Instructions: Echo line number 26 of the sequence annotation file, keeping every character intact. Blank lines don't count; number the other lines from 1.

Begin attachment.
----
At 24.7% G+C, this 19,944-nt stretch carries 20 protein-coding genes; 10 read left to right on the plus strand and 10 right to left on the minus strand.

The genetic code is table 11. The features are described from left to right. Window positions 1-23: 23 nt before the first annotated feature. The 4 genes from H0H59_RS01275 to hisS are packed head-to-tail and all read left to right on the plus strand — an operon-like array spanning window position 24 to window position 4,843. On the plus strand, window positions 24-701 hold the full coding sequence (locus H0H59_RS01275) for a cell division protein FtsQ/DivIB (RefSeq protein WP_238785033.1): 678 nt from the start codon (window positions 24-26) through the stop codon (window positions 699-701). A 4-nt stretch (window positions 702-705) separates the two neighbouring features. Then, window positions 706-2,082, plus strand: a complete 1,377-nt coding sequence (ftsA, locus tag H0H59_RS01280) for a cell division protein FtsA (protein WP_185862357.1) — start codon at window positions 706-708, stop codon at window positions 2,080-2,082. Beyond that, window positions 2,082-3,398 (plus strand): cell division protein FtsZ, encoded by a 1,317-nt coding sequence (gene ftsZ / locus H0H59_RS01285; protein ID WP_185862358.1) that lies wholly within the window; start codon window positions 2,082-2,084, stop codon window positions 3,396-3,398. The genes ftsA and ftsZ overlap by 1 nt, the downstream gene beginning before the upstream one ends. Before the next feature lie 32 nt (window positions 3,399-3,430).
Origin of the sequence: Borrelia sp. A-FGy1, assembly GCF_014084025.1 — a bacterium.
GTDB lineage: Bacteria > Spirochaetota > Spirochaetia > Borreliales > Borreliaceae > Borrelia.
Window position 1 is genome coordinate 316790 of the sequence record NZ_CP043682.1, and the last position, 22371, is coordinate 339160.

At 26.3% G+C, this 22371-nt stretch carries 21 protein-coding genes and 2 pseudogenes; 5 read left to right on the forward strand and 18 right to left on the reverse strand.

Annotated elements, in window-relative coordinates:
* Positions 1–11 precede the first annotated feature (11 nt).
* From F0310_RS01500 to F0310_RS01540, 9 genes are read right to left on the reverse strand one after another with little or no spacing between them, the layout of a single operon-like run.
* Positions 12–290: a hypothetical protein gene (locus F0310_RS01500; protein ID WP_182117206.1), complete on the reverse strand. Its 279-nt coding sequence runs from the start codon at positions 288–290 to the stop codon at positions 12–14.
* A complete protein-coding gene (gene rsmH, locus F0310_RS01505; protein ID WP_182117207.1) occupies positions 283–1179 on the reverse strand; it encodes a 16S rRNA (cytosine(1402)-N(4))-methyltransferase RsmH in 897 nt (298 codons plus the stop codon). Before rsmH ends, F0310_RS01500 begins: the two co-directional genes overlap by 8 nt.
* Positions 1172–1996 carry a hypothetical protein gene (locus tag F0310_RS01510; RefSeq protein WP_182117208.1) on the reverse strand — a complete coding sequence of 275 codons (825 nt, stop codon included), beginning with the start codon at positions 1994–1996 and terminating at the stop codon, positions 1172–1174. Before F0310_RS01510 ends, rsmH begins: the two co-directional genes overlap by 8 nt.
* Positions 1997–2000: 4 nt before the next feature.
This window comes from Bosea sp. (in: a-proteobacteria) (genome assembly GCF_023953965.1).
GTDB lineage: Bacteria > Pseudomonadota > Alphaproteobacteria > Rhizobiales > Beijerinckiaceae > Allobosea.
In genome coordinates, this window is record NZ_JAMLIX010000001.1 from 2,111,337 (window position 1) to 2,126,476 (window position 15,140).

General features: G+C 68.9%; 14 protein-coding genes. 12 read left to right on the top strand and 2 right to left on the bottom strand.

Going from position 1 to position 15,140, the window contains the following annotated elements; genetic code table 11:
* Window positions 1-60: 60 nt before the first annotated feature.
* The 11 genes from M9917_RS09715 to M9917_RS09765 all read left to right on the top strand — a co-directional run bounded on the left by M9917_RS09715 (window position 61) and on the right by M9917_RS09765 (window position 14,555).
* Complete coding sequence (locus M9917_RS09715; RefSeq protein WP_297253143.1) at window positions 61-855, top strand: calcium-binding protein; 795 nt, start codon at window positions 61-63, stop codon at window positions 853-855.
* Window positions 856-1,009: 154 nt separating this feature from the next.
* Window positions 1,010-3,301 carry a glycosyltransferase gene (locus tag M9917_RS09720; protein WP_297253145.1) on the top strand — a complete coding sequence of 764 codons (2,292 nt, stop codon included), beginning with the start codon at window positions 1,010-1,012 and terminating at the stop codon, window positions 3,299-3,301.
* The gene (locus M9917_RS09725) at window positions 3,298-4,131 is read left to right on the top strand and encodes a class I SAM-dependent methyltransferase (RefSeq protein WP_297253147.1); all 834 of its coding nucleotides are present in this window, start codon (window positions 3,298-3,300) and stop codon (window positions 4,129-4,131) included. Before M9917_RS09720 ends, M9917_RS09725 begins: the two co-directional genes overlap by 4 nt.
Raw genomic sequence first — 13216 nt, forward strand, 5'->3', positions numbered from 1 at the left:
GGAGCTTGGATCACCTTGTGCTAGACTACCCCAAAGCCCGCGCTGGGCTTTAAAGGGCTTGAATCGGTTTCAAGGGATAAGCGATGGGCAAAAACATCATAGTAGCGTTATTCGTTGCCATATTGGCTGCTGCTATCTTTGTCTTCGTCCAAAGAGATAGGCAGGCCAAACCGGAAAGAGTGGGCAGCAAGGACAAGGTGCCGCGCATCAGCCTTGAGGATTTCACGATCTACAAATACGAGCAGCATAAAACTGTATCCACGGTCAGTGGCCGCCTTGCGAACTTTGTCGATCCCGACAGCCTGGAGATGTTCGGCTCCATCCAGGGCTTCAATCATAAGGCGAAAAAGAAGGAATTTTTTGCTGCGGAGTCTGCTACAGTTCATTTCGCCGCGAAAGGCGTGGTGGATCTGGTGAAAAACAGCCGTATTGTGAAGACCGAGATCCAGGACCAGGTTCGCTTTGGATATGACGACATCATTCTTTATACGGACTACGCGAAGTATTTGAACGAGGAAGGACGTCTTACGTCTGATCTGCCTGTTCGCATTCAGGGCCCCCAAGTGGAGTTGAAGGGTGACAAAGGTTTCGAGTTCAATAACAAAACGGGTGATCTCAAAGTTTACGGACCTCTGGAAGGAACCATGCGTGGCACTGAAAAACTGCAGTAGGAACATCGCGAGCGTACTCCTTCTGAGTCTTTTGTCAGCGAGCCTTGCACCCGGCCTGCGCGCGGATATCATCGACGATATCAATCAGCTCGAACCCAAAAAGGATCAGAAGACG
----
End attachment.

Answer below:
GGAGCTTGGATCACCTTGTGCTAGACTACCCCAAAGCCCGCGCTGGGCTTTAAAGGGCTTGAATCGGTTTCAAGGGATAAGCGATGGGCAAAAACATCATAGTAGCGTTATTCGTTGCCATATTGGCTGCTGCTATCTTTGTCTTCGTCCAAAGAGATAGGCAGGCCAAACCGGAAAGAGTGGGCAGCAAGGACAAGGTGCCGCGCATCAGCCTTGAGGATTTCACGATCTACAAATACGAGCAGCATAAAACTGTATCCACGGTCAGTGGCCGCCTTGCGAACTTTGTCGATCCCGACAGCCTGGAGATGTTCGGCTCCATCCAGGGCTTCAATCATAAGGCGAAAAAGAAGGAATTTTTTGCTGCGGAGTCTGCTACAGTTCATTTCGCCGCGAAAGGCGTGGTGGATCTGGTGAAAAACAGCCGTATTGTGAAGACCGAGATCCAGGACCAGGTTCGCTTTGGATATGACGACATCATTCTTTATACGGACTACGCGAAGTATTTGAACGAGGAAGGACGTCTTACGTCTGATCTGCCTGTTCGCATTCAGGGCCCCCAAGTGGAGTTGAAGGGTGACAAAGGTTTCGAGTTCAATAACAAAACGGGTGATCTCAAAGTTTACGGACCTCTGGAAGGAACCATGCGTGGCACTGAAAAACTGCAGTAGGAACATCGCGAGCGTACTCCTTCTGAGTCTTTTGTCAGCGAGCCTTGCACCCGGCCTGCGCGCGGATATCATCGACGATATCAATCAGCTCGAACCCAAAAAGGATCAGAAGACG